Meet Steve Comley, the curator of the Elevator Museum, and his father James, Owner of Embree Elevator Company. These elevator mechanics have over 110 years of experience combined and it shows in the clip below.
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Ever wonder what it takes to modernize the elevators in an iconic building like Chicago’s Willis Tower? As far as the workforce goes, a job of this scale certainly requires the best and the brightest. Shoutout to the International Union of Elevator Constructors Local 2 brothers and sisters currently working on one of the largest elevator modernization projects in North America:
With Veteran’s day just behind us, ElevatorInfo wanted to extend our gratitude to the veterans – today and every day!
At the IUEC’s recent convention in Las Vegas, the Elevator Industry Work Preservation fund (EIWPF) was incredibly honored to have been in attendance with Medal of Honor Recipient Sammy L. Davis, widely known as the “real” Forrest Gump, as well as his wife, Dixie Davis.
Pictured: Dixie Davis, Sammy L. Davis, James K. Bender, II, Assistant General President, Frank J. Christensen, General President, Larry McGann, General Secretary-Treasurer and Veterans in the IUEC from across the country. All attendees were vaccinated against Covid-19.
The man behind Embree Elevator: James Comley
Born and raised in Bedford, Massachusetts, James (Jim) Comley, a 91-year-old Navy veteran, is no stranger to hard work and dedicated service – having worked in the elevator industry for more than 70 years. The youngest of three children, Jim lights up when speaking about his family – from his 93-year-old brother in Cape Cod to his four children and eight grandchildren.
Having lost his wife of 66 years just two short years ago, Jim dotingly remembers the day they met. “Her brother had a garage. I pumped gas there,” said Jim. “She was a beautiful woman. I fell in love while she was there washing her car – she had a brand new 1950 Pontiac.”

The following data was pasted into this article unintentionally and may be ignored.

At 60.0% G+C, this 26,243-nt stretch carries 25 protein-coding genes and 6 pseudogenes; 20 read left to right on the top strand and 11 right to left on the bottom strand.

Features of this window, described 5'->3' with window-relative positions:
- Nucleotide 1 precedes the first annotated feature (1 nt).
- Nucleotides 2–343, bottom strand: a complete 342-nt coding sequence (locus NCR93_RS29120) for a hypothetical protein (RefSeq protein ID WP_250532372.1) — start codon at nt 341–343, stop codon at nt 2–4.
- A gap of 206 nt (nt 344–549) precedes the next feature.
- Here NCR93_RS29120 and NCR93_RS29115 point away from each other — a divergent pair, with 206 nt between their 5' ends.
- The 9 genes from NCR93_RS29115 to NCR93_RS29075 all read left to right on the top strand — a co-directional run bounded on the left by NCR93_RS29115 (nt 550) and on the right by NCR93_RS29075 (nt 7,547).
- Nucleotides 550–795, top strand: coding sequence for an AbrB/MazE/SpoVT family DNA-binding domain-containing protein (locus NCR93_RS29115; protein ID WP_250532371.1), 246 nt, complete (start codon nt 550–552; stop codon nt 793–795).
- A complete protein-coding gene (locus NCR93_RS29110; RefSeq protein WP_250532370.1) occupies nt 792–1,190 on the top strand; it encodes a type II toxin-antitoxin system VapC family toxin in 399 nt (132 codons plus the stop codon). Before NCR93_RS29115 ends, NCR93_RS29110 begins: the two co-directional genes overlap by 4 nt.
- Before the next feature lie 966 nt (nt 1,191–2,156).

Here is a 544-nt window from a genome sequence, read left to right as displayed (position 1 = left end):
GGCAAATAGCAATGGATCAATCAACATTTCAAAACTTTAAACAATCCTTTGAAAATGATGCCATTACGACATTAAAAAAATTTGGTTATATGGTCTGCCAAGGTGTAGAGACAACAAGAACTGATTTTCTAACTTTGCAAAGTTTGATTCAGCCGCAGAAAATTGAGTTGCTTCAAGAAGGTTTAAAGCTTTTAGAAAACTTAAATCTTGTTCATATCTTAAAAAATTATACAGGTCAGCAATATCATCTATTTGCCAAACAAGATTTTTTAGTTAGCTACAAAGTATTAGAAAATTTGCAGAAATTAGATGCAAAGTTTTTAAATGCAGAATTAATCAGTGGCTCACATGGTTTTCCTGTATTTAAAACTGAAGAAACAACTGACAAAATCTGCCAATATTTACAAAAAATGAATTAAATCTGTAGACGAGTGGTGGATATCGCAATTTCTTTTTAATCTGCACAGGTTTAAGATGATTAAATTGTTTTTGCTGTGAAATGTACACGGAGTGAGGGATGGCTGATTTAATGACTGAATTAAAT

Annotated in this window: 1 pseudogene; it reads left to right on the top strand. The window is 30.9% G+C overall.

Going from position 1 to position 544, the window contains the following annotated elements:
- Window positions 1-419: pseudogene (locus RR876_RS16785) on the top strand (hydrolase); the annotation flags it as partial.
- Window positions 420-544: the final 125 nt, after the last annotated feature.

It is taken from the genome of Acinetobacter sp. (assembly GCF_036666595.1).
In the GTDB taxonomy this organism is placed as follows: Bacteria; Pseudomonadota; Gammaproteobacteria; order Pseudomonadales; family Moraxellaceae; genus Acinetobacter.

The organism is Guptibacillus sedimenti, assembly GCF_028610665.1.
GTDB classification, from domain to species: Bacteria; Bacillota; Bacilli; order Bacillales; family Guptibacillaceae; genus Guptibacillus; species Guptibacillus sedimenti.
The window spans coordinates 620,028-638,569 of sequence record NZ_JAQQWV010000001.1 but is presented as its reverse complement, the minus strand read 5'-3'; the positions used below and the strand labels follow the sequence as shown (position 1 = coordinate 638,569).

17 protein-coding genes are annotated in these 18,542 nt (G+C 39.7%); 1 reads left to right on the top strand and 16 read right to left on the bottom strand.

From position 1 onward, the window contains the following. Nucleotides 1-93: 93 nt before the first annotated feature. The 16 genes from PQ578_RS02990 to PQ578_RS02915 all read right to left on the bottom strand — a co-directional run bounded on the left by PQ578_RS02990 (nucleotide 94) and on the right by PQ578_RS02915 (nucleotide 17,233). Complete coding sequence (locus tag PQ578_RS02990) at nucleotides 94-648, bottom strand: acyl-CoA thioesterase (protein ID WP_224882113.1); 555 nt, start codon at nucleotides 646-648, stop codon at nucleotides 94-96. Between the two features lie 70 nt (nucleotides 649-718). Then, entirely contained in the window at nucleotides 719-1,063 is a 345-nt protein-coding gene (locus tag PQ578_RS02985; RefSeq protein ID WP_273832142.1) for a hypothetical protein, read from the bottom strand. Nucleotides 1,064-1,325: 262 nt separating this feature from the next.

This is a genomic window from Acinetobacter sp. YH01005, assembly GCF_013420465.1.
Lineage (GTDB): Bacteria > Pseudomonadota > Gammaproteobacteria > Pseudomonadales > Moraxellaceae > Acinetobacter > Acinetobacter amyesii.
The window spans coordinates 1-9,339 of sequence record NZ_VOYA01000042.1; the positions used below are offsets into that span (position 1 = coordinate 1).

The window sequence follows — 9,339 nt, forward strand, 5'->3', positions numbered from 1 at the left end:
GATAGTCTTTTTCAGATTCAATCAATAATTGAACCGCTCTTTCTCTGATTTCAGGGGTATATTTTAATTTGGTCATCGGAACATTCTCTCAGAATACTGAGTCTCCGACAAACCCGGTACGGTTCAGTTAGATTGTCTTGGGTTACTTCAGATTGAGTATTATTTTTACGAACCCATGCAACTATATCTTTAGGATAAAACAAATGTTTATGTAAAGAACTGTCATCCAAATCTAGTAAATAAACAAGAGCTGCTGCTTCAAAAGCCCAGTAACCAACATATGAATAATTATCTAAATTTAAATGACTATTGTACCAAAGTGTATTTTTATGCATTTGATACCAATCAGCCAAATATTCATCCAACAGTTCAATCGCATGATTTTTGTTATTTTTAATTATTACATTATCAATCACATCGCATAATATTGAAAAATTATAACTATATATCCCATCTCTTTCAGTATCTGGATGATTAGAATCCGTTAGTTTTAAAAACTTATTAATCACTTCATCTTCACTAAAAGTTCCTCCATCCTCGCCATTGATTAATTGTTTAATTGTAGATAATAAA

Along with being a devout family man, Jim is an elevator man through and through. In fact, he started in the business at F.S. Payne Company when he was 19 years old. Then, just one year into his career, Jim was drafted into the U.S. Navy where he followed in his father’s footsteps working as an electrician.
“I enjoyed myself in the Navy. I saw a lot of Italy, Greece, France, Portugal, and even North Africa,” said Mr. Comley.
After serving his country for four years, Jim returned to Massachusetts and reentered the elevator trade. He went to night school – attending Franklin Tech to learn more about elevators – while continuing to work for F.S. Payne. In his late-30s, Jim left F.S. Payne for City Elevator.
“I stayed at City until about 1973 – then, I decided to buy Embree and White Corporation, which, at the time, was a non-signatory elevator company,” said Jim. “It cost me about $120,000 to buy Embree – I got a loan from the bank. When I first bought Embree, the company had only six employees, but with the support of the International Union of Elevator Constructors (IUEC) and the talented workforce coming out of Local 4, the shop grew and is now at about 35 employees.”
Today, Jim’s daughter and her husband run Embree Elevator, while one of Jim’s sons, Steve – a proud member of IUEC Local 4 – started the Elevator Museum, one of the only brick and mortar museums of its kind.
While Jim is technically retired, he volunteers his time giving tours at the Haverhill, Massachusetts-based Elevator Museum – explaining to curious visitors the many ways the industry has changed over the last seven decades.
Interested in learning more about the Elevator Museum? Be sure to check out Elevator Info next week for videos featuring the Elevator Museum, as well as exclusive interviews with both Steve and Jim Comley.